What are the dangers of heroin use?

Once the initial rush of the drug passes, the user begins to experience a hangover which includes severe dry mouth, vomiting, and itching and flushing of the skin. It also causes slowed breathing, mental cloudiness, sedation, and hypothermia (a drop in body temperature). While no single one of these symptoms is a huge concern, depending on the degree, they can all be life-threatening, especially in less than ideal environments, or in combination. Continued heroin use permanently alters the brain and the user’s neuronal and hormonal system.

Unwanted social side effects

Heroin use is associated with many unwanted social side effects, aside from the obvious legal trouble. When people use heroin, they are completely detached from the “real world” and unable to function as normal; this leads to difficulty in keeping a job or relationship. When users inject the heroin, it may result in contracting hepatitis B or C, HIV/AIDS, blood clots, necrotizing fasciitis (death of tissue exposed to caustic agents), Staph infections, and botulism —and those are if the heroin is pure! Other dangerous issues are caused by the additives or fillers that dealers use to cut with the drug.

Long-term mental health problems

Opioids bind to specific receptor sites in the brain that are linked to pleasure and pain; this causes the body to release endorphins, giving the user a sensation of euphoria while pain is numbed. The opiates in heroin activates the receptor sites in the brain to a degree far greater than the body could ever do on its own. Without the drug, users cannot find experiences that compare the feelings of pure bliss and contentment that heroin offers, and thus feel a deep depression when they discontinue use. This depression can be long-term and finding true joy may be difficult for some.


As an addict continues to use, the body quickly develops a tolerance, which requires the user to use higher quantities, higher potency, or multiple routes to achieve the same high. These bigger quantities can lead to dangerous levels of the drug in the user’s system and can easily lead to overdose. Because opiates are natural depressants, heroin slows breathing rates and causes slowed or irregular heart rhythms which can cause the user to suffer respiratory failure and death.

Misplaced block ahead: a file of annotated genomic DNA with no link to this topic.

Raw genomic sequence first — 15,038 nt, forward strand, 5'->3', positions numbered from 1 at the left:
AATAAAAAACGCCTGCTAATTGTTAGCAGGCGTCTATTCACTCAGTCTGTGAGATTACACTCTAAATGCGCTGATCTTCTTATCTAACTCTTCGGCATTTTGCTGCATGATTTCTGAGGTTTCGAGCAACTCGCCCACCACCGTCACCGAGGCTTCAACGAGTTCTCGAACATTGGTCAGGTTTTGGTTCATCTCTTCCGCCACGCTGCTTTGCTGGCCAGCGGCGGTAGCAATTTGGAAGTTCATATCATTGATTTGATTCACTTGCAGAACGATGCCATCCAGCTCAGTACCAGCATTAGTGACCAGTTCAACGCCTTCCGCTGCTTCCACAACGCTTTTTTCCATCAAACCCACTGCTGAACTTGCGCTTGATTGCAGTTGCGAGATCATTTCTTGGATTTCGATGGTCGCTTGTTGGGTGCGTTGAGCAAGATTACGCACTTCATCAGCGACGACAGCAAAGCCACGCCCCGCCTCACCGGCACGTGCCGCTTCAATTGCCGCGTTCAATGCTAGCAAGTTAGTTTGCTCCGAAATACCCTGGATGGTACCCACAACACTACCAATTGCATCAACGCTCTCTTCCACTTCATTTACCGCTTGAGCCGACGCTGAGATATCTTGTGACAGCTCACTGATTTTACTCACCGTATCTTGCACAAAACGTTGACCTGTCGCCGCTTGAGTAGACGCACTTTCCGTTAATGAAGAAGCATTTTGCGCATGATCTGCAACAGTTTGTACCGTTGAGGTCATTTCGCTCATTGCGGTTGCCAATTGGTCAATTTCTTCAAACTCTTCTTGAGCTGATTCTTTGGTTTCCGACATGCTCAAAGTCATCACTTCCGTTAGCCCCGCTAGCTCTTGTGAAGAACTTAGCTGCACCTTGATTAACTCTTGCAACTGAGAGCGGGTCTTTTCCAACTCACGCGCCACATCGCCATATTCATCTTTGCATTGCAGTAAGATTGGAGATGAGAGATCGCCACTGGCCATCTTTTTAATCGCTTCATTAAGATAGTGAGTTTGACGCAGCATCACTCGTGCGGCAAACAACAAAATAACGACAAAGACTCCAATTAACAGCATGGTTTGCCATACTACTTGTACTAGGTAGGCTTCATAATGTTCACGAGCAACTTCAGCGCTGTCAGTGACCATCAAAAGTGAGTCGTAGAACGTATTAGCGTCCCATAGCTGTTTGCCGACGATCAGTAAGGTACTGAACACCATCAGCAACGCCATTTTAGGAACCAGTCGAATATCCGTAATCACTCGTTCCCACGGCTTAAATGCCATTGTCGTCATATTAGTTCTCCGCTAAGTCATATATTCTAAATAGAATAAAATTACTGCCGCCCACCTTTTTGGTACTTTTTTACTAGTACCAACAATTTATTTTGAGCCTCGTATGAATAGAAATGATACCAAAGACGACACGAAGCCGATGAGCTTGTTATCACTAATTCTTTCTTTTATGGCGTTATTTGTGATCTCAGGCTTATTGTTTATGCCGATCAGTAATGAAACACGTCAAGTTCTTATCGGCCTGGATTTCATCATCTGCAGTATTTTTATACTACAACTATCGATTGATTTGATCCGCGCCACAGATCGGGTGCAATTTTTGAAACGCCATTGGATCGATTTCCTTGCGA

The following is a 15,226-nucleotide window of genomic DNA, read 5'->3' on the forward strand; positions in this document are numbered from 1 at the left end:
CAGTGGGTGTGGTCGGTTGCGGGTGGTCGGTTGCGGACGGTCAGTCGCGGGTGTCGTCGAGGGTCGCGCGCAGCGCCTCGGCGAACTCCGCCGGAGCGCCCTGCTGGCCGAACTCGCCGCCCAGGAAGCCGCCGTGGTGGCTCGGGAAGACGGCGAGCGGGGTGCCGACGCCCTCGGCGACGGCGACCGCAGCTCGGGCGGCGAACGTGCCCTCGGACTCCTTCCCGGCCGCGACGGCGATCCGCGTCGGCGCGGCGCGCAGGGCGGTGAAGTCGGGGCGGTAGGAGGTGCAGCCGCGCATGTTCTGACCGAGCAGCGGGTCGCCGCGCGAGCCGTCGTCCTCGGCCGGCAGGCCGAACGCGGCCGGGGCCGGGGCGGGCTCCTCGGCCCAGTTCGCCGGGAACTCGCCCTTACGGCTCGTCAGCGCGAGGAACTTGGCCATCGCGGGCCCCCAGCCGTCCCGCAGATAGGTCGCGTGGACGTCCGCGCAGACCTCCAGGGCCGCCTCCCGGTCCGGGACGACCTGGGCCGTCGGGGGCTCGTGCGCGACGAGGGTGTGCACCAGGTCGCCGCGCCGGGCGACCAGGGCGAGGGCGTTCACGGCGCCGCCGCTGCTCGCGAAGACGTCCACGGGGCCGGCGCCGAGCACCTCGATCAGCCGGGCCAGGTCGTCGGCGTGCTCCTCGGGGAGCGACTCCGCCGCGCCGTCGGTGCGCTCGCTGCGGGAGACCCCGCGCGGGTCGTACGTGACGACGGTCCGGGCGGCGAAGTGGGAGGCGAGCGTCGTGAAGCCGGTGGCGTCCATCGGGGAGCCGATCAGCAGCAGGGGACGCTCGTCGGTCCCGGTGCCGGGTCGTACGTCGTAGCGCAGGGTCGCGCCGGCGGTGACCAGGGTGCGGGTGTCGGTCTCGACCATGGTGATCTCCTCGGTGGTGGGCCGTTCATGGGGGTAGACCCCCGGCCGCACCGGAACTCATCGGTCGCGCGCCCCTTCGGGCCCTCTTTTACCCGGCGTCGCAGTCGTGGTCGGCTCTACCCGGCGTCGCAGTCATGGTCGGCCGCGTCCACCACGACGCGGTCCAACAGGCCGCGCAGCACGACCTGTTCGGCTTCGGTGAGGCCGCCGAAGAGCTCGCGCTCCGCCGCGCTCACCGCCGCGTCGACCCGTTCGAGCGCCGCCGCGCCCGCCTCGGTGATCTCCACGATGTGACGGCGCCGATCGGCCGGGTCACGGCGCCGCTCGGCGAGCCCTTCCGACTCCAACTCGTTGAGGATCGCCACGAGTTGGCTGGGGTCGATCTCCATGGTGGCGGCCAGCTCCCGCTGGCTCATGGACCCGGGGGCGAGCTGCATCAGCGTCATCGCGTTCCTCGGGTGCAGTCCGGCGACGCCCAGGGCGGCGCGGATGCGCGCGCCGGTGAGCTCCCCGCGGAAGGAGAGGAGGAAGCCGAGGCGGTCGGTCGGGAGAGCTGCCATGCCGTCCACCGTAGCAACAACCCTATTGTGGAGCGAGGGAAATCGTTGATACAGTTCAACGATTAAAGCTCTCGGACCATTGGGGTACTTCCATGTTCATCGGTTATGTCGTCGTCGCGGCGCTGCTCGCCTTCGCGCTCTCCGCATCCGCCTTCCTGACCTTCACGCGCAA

What is being done to help?

The opiate crisis is not isolated to the homeless or the destitute as Hollywood may have you believing. Heroin use and addiction span across all demographic populations, indiscriminately. It is estimated that nearly 2.1 million Americans suffer from an opioid addiction, while approximately 948,000 of those are addicted to heroin. The problem is so widespread and severe that in 2017, the Department of Health and Human Services declared a public health emergency and focused attention on solving the problem.

Public education efforts

Knowledge is power. To help reduce the number of people trying heroin for the first time and to help people recognize the signs of Heroin use in their loved ones, massive public education campaigns focused on opioid use have been launched. While the main focus remains on abusing prescription medications, street Heroin education has gained national popularity, focused on preventing new users.

911 Good Samaritan Law

To help reduce the deaths related to opiate overdose, the Good Samaritan Law allows someone to call 911 to get someone who has overdosed the medical attention they need without worrying about the potential legal consequences to themselves. For instance, if two users shoot up heroin together and one overdoses, the other can call 911 without fear of being arrested for using or being in possession of the heroin. The hope is that this will encourage more witnesses to call for help.

Widespread Narcan availability